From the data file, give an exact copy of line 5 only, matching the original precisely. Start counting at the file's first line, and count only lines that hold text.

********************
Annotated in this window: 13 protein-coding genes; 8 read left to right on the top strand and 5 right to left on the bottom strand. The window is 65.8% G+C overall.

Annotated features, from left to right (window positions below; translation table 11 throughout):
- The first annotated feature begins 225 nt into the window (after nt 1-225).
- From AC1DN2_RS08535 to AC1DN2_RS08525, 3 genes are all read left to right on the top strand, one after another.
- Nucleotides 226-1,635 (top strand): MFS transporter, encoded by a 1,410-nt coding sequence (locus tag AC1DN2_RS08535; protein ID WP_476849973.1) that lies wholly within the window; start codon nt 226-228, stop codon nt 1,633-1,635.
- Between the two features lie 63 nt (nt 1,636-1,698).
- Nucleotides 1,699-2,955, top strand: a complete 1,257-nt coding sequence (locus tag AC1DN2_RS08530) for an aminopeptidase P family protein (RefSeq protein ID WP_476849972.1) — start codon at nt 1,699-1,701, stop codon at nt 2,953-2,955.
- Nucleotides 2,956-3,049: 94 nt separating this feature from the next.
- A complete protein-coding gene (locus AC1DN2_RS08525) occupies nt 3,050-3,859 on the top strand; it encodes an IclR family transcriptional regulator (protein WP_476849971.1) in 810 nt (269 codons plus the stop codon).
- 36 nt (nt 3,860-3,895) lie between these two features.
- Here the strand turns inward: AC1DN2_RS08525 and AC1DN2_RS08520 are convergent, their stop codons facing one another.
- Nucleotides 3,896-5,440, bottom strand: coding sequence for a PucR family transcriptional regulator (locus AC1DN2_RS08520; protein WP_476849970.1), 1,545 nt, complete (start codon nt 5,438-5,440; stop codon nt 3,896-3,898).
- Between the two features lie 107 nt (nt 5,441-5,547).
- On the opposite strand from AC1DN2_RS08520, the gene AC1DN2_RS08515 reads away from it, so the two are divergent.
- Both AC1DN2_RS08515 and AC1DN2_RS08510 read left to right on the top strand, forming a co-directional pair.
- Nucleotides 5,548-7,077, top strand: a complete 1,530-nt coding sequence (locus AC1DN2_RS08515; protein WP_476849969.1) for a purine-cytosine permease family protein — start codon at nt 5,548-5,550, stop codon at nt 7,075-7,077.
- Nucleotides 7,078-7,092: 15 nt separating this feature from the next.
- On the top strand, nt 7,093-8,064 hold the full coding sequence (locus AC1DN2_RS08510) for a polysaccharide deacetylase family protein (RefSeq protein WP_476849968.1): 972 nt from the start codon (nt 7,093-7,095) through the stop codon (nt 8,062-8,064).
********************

- Nucleotides 226-1,635 (top strand): MFS transporter, encoded by a 1,410-nt coding sequence (locus tag AC1DN2_RS08535; protein ID WP_476849973.1) that lies wholly within the window; start codon nt 226-228, stop codon nt 1,633-1,635.